Buying a House in Retirement
Contemporary Retirement By Alane Cunningham – There has never been a better time to buy a house.
You’ve all heard it. Well, I have no proof, only personal experience. And I say, there may be no better time, but if you are retired without a steady income, just try it. Interest rates are at historic lows and for some there are large tax incentives to close your purchase before June 30th.
That was not really what drove my desire for a home. After retiring, my husband and I moved into a condominium. While that lifestyle worked for awhile, I realized if we were ever going to own a house again, we probably needed to do it before we become unable to care for a house and yard. In retrospect, perhaps, we did things in reverse. A condominium, or some type of community where you are not responsible for the upkeep of home and yard may be appealing at some point, but not yet. And maybe there will come a time when people stay in their homes and have live-in caretakers. The future is impossible to know, but for now, a house has a certain appeal.
We decided to look for a new home in Florida, we soon became familiar with the term Short Sale. And for those unfamiliar with the term, a short sale is a situation where the homeowner owes more than the home is worth and can no longer make payments. In a short sale, the bank, the homeowner and the potential homebuyer negotiate to try and find a price that minimizes the bank’s loss in a market that is still questionable. There are no hard and fast rules for short sales and they can take a long time to finalize.
When we first entered the housing search, we were interested in a short sale home. After six months, we lost the house to a couple who had put the first bid on the house.
Discouraged, but still hopeful, we looked at many different houses in many different locations and became familiar with the ever changing market and pricing. When a foreclosed home became available, in the area we wanted, we jumped on it.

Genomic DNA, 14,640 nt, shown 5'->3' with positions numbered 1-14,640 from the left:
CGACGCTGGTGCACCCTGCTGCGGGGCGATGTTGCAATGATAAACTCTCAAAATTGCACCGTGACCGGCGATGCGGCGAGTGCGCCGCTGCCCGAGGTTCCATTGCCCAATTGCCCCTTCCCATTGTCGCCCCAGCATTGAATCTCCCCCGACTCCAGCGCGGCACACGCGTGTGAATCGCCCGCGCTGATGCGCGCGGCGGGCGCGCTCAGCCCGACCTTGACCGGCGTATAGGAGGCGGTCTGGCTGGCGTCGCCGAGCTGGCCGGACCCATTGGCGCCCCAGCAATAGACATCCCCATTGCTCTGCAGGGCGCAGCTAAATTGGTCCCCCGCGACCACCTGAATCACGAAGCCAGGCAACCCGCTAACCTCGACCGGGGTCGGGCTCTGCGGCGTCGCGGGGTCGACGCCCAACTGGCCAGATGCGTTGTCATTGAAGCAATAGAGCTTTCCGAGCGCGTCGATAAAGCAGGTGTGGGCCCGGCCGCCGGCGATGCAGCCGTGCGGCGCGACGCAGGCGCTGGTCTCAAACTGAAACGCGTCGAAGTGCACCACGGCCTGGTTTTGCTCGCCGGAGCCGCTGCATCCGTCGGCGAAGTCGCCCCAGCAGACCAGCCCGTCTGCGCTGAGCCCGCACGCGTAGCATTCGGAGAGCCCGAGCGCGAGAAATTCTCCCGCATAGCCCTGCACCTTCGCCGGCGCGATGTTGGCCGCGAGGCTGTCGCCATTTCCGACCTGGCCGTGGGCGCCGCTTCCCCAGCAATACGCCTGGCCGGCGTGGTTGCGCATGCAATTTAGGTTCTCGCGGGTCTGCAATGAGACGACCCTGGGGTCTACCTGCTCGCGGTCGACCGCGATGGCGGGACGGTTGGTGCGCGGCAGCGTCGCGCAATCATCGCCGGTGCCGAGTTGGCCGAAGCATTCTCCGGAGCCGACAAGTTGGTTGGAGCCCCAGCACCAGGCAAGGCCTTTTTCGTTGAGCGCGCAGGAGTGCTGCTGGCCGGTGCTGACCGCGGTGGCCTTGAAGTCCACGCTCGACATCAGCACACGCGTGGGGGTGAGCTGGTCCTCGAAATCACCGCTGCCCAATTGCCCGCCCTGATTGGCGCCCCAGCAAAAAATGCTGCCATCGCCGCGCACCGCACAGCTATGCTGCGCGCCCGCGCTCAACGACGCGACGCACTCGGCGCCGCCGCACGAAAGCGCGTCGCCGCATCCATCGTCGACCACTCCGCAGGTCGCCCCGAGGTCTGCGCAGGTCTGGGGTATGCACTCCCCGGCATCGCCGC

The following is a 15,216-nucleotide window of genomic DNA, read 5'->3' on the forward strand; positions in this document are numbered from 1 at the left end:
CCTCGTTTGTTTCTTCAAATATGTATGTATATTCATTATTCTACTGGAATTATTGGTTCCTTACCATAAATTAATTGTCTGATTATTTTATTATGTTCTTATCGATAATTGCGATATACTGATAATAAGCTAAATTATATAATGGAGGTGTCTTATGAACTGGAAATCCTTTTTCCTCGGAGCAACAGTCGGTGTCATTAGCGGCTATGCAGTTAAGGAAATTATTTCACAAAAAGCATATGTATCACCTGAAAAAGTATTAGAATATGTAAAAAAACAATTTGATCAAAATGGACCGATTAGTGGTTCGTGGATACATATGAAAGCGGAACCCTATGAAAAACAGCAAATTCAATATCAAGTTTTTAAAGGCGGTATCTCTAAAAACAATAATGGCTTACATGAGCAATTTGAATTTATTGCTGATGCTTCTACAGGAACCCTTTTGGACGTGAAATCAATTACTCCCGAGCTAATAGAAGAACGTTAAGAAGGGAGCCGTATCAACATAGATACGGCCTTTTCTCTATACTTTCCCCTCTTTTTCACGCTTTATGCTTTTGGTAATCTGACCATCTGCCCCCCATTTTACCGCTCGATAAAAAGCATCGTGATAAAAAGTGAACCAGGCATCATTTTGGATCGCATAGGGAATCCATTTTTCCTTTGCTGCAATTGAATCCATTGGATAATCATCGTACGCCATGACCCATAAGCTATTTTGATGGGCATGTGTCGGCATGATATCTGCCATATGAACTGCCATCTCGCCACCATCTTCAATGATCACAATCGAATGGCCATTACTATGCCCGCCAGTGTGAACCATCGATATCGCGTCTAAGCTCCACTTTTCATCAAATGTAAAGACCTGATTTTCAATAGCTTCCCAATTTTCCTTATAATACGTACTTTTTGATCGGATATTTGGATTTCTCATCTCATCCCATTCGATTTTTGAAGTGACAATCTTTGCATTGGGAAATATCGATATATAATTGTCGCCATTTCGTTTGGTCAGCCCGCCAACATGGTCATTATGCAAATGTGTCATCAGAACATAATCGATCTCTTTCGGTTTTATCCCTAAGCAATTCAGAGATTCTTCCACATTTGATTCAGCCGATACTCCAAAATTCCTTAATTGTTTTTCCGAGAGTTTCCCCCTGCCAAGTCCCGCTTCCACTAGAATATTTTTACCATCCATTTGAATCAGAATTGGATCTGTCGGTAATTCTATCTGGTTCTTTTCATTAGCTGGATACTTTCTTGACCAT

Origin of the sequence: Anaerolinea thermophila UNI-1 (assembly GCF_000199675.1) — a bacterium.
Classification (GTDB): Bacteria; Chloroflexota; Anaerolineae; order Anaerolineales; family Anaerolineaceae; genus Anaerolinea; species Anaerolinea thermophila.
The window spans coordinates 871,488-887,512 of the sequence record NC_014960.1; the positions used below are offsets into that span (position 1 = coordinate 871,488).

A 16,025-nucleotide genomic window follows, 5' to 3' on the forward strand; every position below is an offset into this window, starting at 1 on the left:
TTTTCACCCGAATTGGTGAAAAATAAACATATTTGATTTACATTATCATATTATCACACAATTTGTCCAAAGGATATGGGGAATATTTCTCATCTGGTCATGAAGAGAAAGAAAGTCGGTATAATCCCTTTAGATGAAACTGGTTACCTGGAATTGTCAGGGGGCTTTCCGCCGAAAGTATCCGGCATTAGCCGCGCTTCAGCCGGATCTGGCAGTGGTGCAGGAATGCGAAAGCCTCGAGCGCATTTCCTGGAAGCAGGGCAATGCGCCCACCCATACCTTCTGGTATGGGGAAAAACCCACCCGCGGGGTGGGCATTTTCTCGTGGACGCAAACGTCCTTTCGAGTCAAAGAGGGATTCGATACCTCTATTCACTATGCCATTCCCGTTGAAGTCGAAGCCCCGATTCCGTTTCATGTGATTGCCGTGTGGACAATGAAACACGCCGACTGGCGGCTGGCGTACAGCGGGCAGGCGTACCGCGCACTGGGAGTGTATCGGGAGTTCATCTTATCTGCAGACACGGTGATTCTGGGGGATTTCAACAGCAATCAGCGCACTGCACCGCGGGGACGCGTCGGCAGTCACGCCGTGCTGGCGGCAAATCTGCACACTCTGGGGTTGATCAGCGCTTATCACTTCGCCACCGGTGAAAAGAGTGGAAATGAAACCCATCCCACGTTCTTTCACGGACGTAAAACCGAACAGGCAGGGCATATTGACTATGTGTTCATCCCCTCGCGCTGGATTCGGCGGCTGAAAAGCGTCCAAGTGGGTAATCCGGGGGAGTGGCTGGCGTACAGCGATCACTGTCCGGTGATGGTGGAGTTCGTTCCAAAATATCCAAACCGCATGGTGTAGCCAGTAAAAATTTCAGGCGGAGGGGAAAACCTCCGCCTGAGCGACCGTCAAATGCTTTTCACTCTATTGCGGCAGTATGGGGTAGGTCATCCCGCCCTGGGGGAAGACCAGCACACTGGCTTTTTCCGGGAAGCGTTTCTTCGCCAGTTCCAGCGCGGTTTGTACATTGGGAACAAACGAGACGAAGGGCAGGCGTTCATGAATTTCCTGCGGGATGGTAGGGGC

We were one of six bids on the first day. After two days we were told to bring our best offer. We stayed with our original bid, and although it was not the highest, it was accepted. At that point, we were ecstatic and thought there was some cosmic force at work rewarding us because we had lost the short sale home.
Then we applied for a mortgage. We were told we have an excellent credit rating and that there should be no problem closing. But that’s where the catch comes in. If you have started drawing your retirement benefits, good for you, you will probably get a mortgage and live happily ever after. However, if you haven’t, regardless of your assets, it is going to be rough going. And unless you have cash it is going to be a long process.
We have been told that because of the recent mortgage security crisis, the laws have been rewritten. If you are retirement age, you probably remember the good old days when you had to have 20% down to get a mortgage. Well, you need that now, but that is only the beginning. The laws have been written so you need to show you have a steady income. Savings, other assets, are not enough, even if your assets far exceed the value of the mortgage!
Our story had a happy ending. We got our house. Although, we came very close to walking away several times because the red-tape became excruciating.
As I told our loan officer this process is crazy. She agreed, but that is not going to change anything.
I vowed that I would tell everyone that I could that this process is not working and the lending laws need to be changed. And I just did. Oh, by the way, we did get that mortgage and love our new home.
About Alane Cunningham
Alane is a graduate of Eastern Michigan University. She retired from the University of Michigan after 27 years. She currently lives in Florida in a small beachside community with her husband. She navigates retirement with human nature observations realizing everyone must find their own way to happiness through this passage of life.